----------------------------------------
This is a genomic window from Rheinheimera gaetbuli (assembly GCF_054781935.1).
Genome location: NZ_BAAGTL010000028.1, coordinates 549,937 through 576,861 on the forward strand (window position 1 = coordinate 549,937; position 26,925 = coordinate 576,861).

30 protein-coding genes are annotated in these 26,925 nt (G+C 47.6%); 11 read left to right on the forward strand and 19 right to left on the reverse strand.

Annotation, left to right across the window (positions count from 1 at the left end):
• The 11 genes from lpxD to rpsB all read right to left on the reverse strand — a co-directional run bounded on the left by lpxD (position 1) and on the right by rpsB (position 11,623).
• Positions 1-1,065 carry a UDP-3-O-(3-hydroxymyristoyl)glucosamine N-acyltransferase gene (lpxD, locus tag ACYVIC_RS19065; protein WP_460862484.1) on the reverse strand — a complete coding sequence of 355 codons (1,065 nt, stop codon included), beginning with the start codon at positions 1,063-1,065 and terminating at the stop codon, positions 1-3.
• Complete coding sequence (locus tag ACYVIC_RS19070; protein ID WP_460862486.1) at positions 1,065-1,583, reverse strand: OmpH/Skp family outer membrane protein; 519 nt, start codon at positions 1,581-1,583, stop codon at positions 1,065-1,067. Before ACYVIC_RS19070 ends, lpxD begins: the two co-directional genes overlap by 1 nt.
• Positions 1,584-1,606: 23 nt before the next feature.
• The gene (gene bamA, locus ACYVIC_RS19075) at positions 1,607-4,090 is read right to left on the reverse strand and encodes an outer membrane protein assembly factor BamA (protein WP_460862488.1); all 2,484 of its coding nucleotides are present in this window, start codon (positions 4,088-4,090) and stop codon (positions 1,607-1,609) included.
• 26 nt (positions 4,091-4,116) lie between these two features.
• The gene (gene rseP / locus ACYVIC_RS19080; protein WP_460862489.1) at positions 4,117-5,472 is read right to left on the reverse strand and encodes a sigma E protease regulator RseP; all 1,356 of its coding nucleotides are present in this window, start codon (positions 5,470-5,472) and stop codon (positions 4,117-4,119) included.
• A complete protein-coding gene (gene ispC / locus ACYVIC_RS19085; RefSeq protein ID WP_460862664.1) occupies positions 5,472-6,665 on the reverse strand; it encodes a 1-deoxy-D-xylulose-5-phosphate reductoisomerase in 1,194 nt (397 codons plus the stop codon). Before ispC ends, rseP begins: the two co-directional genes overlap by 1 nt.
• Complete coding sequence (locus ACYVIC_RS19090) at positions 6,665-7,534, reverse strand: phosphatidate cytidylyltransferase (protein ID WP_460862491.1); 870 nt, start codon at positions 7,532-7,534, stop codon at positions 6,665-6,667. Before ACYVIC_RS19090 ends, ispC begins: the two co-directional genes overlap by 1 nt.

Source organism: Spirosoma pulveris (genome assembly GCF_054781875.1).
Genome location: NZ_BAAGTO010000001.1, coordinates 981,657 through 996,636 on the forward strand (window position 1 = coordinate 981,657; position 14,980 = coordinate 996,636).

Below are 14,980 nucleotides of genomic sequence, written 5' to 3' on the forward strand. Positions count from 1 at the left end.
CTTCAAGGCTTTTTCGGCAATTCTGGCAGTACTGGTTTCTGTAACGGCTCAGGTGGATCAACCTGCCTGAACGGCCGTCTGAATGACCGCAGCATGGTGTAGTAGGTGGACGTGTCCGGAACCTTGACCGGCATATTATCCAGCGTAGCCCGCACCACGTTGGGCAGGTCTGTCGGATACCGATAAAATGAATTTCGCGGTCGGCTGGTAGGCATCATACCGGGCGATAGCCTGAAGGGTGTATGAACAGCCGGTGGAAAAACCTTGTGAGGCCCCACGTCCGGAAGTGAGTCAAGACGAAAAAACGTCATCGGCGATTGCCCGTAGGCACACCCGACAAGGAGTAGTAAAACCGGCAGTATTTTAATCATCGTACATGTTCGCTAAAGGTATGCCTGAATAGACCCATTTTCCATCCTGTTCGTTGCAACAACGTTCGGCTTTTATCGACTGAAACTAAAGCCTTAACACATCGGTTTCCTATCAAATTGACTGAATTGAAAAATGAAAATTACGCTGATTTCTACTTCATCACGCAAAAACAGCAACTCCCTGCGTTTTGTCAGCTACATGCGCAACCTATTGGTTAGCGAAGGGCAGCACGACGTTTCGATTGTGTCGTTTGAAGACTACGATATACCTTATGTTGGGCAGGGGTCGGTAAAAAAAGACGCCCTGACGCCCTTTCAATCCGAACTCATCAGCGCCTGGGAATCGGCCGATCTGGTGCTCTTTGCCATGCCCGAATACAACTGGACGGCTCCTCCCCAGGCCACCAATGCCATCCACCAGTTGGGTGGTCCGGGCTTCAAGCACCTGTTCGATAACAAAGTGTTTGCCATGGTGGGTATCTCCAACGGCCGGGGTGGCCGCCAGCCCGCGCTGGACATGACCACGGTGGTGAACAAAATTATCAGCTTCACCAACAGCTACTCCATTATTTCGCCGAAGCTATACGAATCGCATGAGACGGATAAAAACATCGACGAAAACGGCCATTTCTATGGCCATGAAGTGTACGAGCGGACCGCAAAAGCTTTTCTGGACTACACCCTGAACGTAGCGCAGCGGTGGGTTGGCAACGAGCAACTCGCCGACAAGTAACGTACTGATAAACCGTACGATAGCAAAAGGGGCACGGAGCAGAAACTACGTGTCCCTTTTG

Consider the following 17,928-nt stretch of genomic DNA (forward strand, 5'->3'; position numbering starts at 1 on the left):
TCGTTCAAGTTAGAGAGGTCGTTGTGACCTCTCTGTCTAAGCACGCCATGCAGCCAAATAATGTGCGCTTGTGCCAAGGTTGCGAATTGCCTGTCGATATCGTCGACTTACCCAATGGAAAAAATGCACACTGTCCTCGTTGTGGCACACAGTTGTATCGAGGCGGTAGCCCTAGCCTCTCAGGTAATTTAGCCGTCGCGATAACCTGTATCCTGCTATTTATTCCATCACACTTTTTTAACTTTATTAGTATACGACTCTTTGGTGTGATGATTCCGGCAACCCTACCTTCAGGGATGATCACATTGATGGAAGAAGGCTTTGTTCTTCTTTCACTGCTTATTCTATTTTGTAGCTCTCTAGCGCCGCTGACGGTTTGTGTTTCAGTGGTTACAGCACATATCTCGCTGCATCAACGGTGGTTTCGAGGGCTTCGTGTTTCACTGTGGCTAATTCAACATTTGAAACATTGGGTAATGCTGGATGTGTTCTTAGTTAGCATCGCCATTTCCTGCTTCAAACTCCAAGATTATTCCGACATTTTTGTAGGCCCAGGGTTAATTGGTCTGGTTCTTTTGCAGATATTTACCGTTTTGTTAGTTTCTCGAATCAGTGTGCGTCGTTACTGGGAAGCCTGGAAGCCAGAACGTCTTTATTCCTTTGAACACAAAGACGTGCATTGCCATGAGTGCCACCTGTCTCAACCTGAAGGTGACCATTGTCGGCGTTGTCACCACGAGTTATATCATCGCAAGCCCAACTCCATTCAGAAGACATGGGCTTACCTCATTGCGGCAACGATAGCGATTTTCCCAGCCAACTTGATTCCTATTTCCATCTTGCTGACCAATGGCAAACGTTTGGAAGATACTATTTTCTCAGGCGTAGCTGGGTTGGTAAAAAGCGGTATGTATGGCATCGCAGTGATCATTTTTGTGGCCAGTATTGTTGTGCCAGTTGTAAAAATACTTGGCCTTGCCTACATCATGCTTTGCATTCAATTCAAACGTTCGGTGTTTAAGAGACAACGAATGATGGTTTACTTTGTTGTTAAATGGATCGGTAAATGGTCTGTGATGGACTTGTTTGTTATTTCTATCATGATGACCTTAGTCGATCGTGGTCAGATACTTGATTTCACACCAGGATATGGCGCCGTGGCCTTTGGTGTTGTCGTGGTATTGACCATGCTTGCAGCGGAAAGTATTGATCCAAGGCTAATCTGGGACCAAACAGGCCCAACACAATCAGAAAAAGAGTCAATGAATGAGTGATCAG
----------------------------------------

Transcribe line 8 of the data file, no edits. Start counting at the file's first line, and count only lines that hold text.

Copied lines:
• Positions 1,584-1,606: 23 nt before the next feature.